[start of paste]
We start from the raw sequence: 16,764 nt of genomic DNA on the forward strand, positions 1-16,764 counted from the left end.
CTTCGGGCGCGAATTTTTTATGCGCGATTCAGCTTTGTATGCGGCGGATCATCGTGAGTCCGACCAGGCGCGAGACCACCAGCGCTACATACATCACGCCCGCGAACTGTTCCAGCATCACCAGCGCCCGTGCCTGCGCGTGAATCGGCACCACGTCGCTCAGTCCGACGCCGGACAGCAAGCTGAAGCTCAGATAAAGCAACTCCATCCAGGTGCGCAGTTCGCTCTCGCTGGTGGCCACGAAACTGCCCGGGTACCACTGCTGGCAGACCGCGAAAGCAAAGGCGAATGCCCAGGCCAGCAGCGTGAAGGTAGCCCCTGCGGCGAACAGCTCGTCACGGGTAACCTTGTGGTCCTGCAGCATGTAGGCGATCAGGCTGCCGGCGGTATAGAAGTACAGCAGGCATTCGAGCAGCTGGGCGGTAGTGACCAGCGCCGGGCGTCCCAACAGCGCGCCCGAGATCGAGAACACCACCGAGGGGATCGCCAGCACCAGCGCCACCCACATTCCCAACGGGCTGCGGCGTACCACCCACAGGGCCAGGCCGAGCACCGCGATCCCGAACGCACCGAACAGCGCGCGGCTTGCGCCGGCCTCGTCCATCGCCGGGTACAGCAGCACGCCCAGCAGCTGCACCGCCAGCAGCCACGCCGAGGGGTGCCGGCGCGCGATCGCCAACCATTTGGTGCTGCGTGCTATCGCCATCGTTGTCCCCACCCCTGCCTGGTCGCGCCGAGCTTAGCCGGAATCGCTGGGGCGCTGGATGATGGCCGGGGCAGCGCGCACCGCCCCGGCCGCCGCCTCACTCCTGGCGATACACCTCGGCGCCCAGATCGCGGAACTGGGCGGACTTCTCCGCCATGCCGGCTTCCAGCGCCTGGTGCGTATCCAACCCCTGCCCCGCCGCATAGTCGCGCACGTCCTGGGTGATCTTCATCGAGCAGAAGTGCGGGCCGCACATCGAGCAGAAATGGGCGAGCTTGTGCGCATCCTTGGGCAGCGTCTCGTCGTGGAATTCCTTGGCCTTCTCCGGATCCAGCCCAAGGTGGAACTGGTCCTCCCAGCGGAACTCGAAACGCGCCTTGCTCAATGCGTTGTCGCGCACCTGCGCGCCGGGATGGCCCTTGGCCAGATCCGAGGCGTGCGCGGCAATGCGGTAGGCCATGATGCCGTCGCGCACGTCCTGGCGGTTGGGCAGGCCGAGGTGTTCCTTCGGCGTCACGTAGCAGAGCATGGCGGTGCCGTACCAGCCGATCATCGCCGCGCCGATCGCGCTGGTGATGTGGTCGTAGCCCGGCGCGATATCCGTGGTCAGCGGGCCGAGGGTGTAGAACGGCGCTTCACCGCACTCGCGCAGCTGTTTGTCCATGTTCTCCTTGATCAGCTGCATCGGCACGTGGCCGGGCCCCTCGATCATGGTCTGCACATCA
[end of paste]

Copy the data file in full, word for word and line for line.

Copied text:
We start from the raw sequence: 16,764 nt of genomic DNA on the forward strand, positions 1-16,764 counted from the left end.
CTTCGGGCGCGAATTTTTTATGCGCGATTCAGCTTTGTATGCGGCGGATCATCGTGAGTCCGACCAGGCGCGAGACCACCAGCGCTACATACATCACGCCCGCGAACTGTTCCAGCATCACCAGCGCCCGTGCCTGCGCGTGAATCGGCACCACGTCGCTCAGTCCGACGCCGGACAGCAAGCTGAAGCTCAGATAAAGCAACTCCATCCAGGTGCGCAGTTCGCTCTCGCTGGTGGCCACGAAACTGCCCGGGTACCACTGCTGGCAGACCGCGAAAGCAAAGGCGAATGCCCAGGCCAGCAGCGTGAAGGTAGCCCCTGCGGCGAACAGCTCGTCACGGGTAACCTTGTGGTCCTGCAGCATGTAGGCGATCAGGCTGCCGGCGGTATAGAAGTACAGCAGGCATTCGAGCAGCTGGGCGGTAGTGACCAGCGCCGGGCGTCCCAACAGCGCGCCCGAGATCGAGAACACCACCGAGGGGATCGCCAGCACCAGCGCCACCCACATTCCCAACGGGCTGCGGCGTACCACCCACAGGGCCAGGCCGAGCACCGCGATCCCGAACGCACCGAACAGCGCGCGGCTTGCGCCGGCCTCGTCCATCGCCGGGTACAGCAGCACGCCCAGCAGCTGCACCGCCAGCAGCCACGCCGAGGGGTGCCGGCGCGCGATCGCCAACCATTTGGTGCTGCGTGCTATCGCCATCGTTGTCCCCACCCCTGCCTGGTCGCGCCGAGCTTAGCCGGAATCGCTGGGGCGCTGGATGATGGCCGGGGCAGCGCGCACCGCCCCGGCCGCCGCCTCACTCCTGGCGATACACCTCGGCGCCCAGATCGCGGAACTGGGCGGACTTCTCCGCCATGCCGGCTTCCAGCGCCTGGTGCGTATCCAACCCCTGCCCCGCCGCATAGTCGCGCACGTCCTGGGTGATCTTCATCGAGCAGAAGTGCGGGCCGCACATCGAGCAGAAATGGGCGAGCTTGTGCGCATCCTTGGGCAGCGTCTCGTCGTGGAATTCCTTGGCCTTCTCCGGATCCAGCCCAAGGTGGAACTGGTCCTCCCAGCGGAACTCGAAACGCGCCTTGCTCAATGCGTTGTCGCGCACCTGCGCGCCGGGATGGCCCTTGGCCAGATCCGAGGCGTGCGCGGCAATGCGGTAGGCCATGATGCCGTCGCGCACGTCCTGGCGGTTGGGCAGGCCGAGGTGTTCCTTCGGCGTCACGTAGCAGAGCATGGCGGTGCCGTACCAGCCGATCATCGCCGCGCCGATCGCGCTGGTGATGTGGTCGTAGCCCGGCGCGATATCCGTGGTCAGCGGGCCGAGGGTGTAGAACGGCGCTTCACCGCACTCGCGCAGCTGTTTGTCCATGTTCTCCTTGATCAGCTGCATCGGCACGTGGCCGGGCCCCTCGATCATGGTCTGCACATCA